Best known for her research into DNA which she undertook while at King’s, Rosalind was a world authority on the three-dimensional structure of viruses, as well as coal and graphite.
Born in London on 25 July 1920, Rosalind Franklin attended and excelled at St Paul’s Girls’ School and was determined to become a scientist. In 1938, she fulfilled her childhood ambition, taking up a place at Newnham College, Cambridge, to study Natural Sciences, specialising in Chemistry.
In 1947 Rosalind started a new job at the Laboratoire Central des Services Chimiques de L'État in Paris. Continuing her research into coal and graphite, she became an expert in X-ray crystallography. A few years later, she joined the Medical Research Council Biophysics Research Unit at King’s College London, applying these techniques to DNA. It was in May 1952 that Rosalind and Raymond Gosling successfully produced Photograph 51 by shining an X-ray beam for more than 60 hours at right angles onto a sample of DNA fibres; from this image a three-dimensional model of DNA could be determined.
Rosalind Franklin’s brilliant mind and tireless dedication enabled breakthroughs in multiple fields. Tragically she passed away from ovarian cancer aged just 37, denying her the awards and recognition that would surely have come during her lifetime.
President and Principal of King’s, Professor Ed Bryne said: “As a pioneering scientist at King's College London in 1952, Rosalind Franklin captured 'Photo 51' - the world's most important photograph revealing the secret structure of the DNA molecule which governs heredity. I am delighted that today she has been formally recognised for her ground breaking and wide-ranging work which has allowed and inspired generations of students, scientists and physicists at King's and beyond to delve deeper into biophysics, human heredity and to develop treatments for genetic diseases. This coin represents the broader societal recognition she so richly deserves.”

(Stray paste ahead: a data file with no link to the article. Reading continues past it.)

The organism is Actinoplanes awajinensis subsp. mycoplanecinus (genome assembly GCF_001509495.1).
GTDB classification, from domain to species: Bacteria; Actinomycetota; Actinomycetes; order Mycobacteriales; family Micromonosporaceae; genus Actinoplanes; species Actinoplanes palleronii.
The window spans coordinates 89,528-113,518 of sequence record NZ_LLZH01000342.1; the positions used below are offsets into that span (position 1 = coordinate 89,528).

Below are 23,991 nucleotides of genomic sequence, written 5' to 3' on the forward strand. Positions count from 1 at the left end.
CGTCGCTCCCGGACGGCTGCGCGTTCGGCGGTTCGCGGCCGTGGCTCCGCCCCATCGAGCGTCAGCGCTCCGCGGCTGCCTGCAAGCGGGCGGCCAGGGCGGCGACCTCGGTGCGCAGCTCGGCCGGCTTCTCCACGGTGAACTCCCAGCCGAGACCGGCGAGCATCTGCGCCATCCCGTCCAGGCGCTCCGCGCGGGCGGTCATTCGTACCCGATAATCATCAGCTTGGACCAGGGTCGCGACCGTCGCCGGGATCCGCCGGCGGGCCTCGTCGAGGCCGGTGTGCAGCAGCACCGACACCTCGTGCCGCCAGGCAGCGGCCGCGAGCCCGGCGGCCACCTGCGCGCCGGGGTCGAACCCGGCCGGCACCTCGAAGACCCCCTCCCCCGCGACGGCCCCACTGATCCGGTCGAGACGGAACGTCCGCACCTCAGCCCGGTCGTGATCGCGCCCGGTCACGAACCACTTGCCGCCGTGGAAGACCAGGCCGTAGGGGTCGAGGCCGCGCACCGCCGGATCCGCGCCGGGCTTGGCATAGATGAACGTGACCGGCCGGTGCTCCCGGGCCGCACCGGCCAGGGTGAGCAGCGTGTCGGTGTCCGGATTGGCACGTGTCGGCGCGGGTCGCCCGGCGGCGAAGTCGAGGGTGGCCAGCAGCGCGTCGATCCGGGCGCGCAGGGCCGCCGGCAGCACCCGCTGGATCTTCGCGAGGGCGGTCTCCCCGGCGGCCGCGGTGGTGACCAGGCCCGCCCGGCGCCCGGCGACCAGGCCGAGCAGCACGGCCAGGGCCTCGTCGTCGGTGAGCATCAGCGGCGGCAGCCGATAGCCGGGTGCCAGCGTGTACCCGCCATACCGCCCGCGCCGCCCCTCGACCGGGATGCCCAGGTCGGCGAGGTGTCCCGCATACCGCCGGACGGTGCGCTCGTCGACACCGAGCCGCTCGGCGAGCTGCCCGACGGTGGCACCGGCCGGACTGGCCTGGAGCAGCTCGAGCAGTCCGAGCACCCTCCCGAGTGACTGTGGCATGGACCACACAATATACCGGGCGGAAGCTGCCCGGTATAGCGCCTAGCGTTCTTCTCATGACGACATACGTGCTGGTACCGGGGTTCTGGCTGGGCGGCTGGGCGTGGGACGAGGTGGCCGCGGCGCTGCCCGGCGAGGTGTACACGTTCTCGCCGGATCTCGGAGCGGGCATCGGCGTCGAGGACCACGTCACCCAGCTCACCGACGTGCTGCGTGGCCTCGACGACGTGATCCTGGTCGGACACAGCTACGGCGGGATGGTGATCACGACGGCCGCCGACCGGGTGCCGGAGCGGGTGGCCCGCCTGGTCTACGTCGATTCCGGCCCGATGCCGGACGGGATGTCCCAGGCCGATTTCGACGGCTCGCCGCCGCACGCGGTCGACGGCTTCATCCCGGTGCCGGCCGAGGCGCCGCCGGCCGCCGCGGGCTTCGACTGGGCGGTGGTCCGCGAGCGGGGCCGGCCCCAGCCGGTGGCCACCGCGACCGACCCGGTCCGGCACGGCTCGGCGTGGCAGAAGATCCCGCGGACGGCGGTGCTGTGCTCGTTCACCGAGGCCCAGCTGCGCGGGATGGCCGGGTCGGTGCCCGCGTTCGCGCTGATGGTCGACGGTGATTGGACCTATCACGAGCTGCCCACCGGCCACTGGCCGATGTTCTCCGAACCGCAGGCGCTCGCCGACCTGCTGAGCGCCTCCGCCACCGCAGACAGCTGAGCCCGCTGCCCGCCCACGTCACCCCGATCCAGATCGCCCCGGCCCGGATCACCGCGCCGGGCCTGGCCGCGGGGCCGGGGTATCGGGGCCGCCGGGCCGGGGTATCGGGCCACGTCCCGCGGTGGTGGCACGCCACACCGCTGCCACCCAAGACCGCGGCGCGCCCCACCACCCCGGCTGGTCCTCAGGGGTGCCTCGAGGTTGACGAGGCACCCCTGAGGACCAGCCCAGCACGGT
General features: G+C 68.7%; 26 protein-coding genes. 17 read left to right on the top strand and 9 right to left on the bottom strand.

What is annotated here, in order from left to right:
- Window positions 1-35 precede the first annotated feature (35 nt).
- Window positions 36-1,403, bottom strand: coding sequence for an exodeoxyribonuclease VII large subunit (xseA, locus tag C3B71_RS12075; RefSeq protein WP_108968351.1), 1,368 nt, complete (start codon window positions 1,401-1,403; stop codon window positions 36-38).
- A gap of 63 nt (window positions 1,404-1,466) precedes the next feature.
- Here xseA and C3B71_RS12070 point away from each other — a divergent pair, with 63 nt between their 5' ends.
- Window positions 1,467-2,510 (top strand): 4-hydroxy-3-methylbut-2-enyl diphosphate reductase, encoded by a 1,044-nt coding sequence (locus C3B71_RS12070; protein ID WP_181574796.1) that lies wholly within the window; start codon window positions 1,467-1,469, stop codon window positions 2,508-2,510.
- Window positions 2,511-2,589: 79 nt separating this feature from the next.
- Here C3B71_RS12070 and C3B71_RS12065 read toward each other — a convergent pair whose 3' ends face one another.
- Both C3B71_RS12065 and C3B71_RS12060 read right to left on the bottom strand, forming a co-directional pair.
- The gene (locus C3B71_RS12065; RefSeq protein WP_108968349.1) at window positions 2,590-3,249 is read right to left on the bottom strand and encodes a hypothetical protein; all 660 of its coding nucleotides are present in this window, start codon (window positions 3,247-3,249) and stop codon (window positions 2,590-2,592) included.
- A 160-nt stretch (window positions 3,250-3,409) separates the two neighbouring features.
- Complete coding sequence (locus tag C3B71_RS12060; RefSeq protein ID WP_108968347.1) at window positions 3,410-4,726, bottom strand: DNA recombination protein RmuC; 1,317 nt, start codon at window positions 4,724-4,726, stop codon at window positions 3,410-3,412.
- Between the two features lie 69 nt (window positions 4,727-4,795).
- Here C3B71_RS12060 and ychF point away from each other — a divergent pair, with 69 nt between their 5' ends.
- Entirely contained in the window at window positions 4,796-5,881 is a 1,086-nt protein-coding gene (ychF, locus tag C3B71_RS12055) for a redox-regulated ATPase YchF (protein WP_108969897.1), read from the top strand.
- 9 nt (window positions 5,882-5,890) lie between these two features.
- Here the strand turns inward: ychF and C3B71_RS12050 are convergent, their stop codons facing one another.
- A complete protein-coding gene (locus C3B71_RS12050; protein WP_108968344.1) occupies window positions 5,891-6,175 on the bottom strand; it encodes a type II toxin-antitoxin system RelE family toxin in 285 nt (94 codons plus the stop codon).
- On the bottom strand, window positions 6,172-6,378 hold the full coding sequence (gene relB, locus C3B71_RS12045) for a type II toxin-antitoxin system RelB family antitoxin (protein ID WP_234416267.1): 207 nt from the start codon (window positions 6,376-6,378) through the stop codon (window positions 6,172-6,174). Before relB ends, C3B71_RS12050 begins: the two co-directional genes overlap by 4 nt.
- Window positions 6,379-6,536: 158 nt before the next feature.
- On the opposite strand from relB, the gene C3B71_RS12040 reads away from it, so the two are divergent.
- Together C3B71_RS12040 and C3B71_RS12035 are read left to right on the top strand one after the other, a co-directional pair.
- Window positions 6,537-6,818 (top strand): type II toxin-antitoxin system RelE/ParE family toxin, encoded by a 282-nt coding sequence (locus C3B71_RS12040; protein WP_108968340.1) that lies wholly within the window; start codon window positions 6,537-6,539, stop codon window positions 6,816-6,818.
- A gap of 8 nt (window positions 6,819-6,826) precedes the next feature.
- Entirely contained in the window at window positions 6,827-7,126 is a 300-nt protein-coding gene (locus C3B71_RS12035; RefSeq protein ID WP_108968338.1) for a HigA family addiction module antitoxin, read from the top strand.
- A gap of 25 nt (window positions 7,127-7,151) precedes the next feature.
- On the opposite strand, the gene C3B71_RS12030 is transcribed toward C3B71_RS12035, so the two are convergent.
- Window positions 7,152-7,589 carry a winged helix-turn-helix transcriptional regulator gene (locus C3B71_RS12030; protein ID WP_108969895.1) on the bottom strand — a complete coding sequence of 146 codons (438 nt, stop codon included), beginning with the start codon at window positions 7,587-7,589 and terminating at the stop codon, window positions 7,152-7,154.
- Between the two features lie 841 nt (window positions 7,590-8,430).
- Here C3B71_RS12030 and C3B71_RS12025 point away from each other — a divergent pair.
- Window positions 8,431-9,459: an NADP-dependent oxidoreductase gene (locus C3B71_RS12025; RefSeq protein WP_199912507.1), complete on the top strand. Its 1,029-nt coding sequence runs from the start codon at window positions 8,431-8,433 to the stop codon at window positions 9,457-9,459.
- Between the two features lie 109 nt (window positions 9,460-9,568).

The coin has been designed by Royal Mint graphic designer David Knapton. Inspired by the historical injustice of the failure to credit Rosalind Franklin’s role in determining the structure of DNA, David uses the printing techniques of the era to restore her rightful legacy. By including her name in the design along with Photograph 51, the ground breaking image she captured of the building blocks of life, David places Franklin at the heart of the DNA story.
He said: “A straight replication of Photograph 51 wouldn’t have worked on a coin, so I decided to reflect the printing techniques of the era. To restore Franklin’s rightful role, it was important to include her name. Adding an A to a third column to line up with the last letters of Rosalind and Franklin to spell DNA felt like a small ‘penny drop’ moment. I can only imagine how Franklin felt when she made her breakthrough discovery.”
Clare Maclennan, Divisional Director of Commemorative Coin at The Royal Mint said: “We are delighted to be continuing our ‘Innovation in Science’ series with a second coin celebrating what would have been Rosalind Franklin’s 100th birthday. Using printing techniques from the era of Franklin’s work, the coin’s design captures the graphic representation of Photograph 51, arguably one of the most important images in biological science demonstrating the double helix structure of DNA. This commemorative 50p coin is truly a fitting tribute to a scientist who was instrumental in enabling one of the greatest discoveries of the twentieth century.”
The coin is available in limited-edition Gold Proof, Silver Proof and Silver Proof Piedfort, as well as a Brilliant Uncirculated edition.